PayPal just announced that it has acquired card.io, a company that allows developers to capture credit card information by using a smartphone’s built-in camera. The financial details of the acquisition were not disclosed. As we reported earlier this year, PayPal’s PayPal Here feature is already being powered by card.io’s service, so the two companies already had a close relationship before this acquisition. According to card.io, the company’s iOS and Android SDKs will continue to remain available for developers.
According to Hill Ferguson, PayPal’s VP of global product, he and his team were “simply blown away by the creativity and drive of [card.io's] employees.” The Card.io team will join PayPal’s global product team in San Jose to help the company “create new experiences to make it even easier for consumers and merchants to use the PayPal digital wallet.” Besides PayPal, Card.io’s client include Uber, LevelUp, TaskRabbit, Lemon and 1-800-Contacts. Developers pay $0.15 for every card they scan.
The company was founded by former AdMob employees Mike Mattler and Josh Bleecher Snyder. According to its website, the company currently has six employees (including the founders).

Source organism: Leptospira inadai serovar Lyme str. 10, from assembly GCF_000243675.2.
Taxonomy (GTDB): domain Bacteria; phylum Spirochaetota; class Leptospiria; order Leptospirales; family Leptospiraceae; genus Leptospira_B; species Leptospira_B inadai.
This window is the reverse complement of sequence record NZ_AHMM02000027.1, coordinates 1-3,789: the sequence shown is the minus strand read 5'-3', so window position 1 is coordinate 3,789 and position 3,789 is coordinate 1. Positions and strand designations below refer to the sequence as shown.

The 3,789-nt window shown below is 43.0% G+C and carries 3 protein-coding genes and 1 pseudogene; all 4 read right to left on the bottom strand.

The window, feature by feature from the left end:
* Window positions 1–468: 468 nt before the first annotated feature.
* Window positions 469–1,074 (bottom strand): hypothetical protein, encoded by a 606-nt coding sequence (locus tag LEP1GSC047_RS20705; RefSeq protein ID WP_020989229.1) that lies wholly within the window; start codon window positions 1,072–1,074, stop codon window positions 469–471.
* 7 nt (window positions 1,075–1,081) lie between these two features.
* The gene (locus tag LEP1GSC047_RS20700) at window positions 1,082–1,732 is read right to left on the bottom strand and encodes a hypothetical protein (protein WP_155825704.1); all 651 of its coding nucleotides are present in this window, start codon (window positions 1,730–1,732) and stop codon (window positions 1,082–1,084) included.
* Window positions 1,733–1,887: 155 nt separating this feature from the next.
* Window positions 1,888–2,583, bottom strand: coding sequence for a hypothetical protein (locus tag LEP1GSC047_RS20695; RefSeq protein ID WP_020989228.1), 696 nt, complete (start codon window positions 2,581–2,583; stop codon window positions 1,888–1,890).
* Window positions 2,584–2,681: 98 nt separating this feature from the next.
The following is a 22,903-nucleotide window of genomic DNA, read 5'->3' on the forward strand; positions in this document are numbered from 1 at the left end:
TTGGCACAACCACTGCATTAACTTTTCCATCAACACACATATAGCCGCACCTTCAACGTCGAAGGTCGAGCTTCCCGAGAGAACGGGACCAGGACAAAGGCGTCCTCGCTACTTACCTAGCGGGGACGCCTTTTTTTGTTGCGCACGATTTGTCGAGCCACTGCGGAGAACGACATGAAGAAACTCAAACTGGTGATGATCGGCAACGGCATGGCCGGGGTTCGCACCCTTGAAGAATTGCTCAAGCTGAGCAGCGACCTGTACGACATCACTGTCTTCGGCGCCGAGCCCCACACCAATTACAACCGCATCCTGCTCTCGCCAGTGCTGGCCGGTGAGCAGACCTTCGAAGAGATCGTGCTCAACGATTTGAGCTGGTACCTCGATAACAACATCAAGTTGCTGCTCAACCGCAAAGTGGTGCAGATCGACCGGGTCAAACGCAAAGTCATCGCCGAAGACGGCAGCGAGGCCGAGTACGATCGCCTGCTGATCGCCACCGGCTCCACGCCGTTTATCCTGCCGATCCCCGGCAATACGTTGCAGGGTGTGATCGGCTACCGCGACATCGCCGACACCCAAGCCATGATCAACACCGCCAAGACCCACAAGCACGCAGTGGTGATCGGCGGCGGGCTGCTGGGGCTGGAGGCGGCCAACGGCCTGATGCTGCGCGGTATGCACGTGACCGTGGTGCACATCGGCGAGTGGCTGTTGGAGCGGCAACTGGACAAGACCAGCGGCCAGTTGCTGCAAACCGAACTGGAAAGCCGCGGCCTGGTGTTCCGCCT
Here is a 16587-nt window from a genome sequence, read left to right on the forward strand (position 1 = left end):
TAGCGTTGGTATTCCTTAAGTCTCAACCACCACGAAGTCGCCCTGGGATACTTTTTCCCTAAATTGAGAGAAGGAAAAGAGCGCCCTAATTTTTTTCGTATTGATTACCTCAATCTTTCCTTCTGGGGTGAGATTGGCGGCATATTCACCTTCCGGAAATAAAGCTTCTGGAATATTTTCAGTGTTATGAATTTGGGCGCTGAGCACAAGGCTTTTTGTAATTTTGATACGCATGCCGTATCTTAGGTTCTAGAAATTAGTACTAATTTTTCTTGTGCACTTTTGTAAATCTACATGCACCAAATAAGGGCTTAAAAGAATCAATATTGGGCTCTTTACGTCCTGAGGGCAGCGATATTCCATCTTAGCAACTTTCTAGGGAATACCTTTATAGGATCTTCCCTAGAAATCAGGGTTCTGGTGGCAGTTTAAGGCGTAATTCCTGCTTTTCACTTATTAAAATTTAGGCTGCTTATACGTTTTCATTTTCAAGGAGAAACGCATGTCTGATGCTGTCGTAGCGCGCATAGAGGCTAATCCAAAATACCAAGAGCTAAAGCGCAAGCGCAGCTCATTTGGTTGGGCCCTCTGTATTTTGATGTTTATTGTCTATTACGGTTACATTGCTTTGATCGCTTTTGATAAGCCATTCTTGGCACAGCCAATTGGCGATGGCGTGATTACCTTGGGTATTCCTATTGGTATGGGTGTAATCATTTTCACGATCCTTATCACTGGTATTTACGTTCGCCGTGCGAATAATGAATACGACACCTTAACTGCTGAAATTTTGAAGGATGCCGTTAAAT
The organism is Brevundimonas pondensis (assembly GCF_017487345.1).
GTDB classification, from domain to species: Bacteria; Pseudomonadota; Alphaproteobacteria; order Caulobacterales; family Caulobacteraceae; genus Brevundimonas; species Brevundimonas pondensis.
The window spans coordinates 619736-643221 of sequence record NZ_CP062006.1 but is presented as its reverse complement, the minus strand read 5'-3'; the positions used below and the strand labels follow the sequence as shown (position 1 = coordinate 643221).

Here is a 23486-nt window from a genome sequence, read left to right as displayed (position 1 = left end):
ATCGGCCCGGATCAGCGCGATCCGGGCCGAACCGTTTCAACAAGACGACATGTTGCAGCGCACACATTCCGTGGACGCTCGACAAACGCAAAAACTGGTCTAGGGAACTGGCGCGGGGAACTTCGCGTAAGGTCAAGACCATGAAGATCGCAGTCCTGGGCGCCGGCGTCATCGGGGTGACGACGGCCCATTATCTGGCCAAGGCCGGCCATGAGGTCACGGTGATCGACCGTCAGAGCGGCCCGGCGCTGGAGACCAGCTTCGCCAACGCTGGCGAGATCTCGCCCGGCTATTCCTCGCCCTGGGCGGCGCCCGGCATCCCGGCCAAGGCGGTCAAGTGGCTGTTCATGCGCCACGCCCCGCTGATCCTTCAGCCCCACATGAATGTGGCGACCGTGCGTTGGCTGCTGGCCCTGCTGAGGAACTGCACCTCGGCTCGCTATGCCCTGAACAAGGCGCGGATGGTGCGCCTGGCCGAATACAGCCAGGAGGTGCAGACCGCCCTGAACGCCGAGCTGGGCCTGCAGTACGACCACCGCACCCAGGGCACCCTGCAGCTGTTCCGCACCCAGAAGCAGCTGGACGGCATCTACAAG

Card.io raised a $1 million funding round in 2011 but hasn’t taken any funding since. Some of the company’s competitors, including Jumio, for example, have taken far larger funding rounds over the last year or so.
Card.io offers an SDK to developers that makes inputting credit card information as easy as holding your card in front of your smartphone’s camera.
PayPal is an online payments and money transfer service that allows you to send money via email, phone, text message or Skype. They offer products to both individuals and businesses alike, including online vendors, auction sites and corporate users. PayPal connects effortlessly to bank accounts and credit cards. PayPal Mobile is one of PayPal’s newest products. It allows you to send payments by text message or by using PayPal’s mobile browser. PayPal created the Gausebeck-Levchin test, which is an implementation...